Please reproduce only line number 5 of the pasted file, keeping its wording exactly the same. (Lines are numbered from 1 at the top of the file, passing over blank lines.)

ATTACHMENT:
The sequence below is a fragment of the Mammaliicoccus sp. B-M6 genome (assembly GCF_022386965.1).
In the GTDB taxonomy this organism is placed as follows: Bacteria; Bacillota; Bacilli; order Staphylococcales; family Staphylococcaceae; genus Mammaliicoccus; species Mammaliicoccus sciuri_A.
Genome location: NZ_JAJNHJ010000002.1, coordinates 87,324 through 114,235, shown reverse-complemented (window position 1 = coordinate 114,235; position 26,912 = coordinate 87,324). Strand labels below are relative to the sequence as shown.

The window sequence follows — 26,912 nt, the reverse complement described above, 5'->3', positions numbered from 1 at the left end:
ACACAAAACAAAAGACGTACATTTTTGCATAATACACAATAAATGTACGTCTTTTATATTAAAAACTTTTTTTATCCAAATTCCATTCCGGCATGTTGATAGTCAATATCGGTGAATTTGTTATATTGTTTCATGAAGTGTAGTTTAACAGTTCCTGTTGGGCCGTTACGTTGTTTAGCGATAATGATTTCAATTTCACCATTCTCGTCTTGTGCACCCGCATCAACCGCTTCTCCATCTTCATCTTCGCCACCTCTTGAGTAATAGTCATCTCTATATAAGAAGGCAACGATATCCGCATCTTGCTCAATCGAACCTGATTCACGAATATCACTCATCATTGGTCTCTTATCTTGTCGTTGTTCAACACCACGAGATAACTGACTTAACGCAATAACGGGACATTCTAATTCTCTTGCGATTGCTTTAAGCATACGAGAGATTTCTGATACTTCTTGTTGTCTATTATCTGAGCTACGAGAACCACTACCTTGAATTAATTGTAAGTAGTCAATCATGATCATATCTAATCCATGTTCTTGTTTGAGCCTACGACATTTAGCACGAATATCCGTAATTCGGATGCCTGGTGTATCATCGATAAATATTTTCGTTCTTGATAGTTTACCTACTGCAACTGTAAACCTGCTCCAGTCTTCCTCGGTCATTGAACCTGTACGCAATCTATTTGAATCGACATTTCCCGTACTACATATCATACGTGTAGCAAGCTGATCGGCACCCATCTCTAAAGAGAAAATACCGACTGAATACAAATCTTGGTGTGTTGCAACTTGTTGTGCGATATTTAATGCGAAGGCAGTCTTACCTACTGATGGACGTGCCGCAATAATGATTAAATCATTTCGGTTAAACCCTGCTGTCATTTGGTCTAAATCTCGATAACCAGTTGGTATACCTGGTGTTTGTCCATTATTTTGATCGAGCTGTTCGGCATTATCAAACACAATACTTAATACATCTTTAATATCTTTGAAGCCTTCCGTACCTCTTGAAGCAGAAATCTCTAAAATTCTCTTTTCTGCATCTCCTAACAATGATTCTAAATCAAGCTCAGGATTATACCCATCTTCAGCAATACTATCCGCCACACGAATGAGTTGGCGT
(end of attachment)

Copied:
ACACAAAACAAAAGACGTACATTTTTGCATAATACACAATAAATGTACGTCTTTTATATTAAAAACTTTTTTTATCCAAATTCCATTCCGGCATGTTGATAGTCAATATCGGTGAATTTGTTATATTGTTTCATGAAGTGTAGTTTAACAGTTCCTGTTGGGCCGTTACGTTGTTTAGCGATAATGATTTCAATTTCACCATTCTCGTCTTGTGCACCCGCATCAACCGCTTCTCCATCTTCATCTTCGCCACCTCTTGAGTAATAGTCATCTCTATATAAGAAGGCAACGATATCCGCATCTTGCTCAATCGAACCTGATTCACGAATATCACTCATCATTGGTCTCTTATCTTGTCGTTGTTCAACACCACGAGATAACTGACTTAACGCAATAACGGGACATTCTAATTCTCTTGCGATTGCTTTAAGCATACGAGAGATTTCTGATACTTCTTGTTGTCTATTATCTGAGCTACGAGAACCACTACCTTGAATTAATTGTAAGTAGTCAATCATGATCATATCTAATCCATGTTCTTGTTTGAGCCTACGACATTTAGCACGAATATCCGTAATTCGGATGCCTGGTGTATCATCGATAAATATTTTCGTTCTTGATAGTTTACCTACTGCAACTGTAAACCTGCTCCAGTCTTCCTCGGTCATTGAACCTGTACGCAATCTATTTGAATCGACATTTCCCGTACTACATATCATACGTGTAGCAAGCTGATCGGCACCCATCTCTAAAGAGAAAATACCGACTGAATACAAATCTTGGTGTGTTGCAACTTGTTGTGCGATATTTAATGCGAAGGCAGTCTTACCTACTGATGGACGTGCCGCAATAATGATTAAATCATTTCGGTTAAACCCTGCTGTCATTTGGTCTAAATCTCGATAACCAGTTGGTATACCTGGTGTTTGTCCATTATTTTGATCGAGCTGTTCGGCATTATCAAACACAATACTTAATACATCTTTAATATCTTTGAAGCCTTCCGTACCTCTTGAAGCAGAAATCTCTAAAATTCTCTTTTCTGCATCTCCTAACAATGATTCTAAATCAAGCTCAGGATTATACCCATCTTCAGCAATACTATCCGCCACACGAATGAGTTGGCGT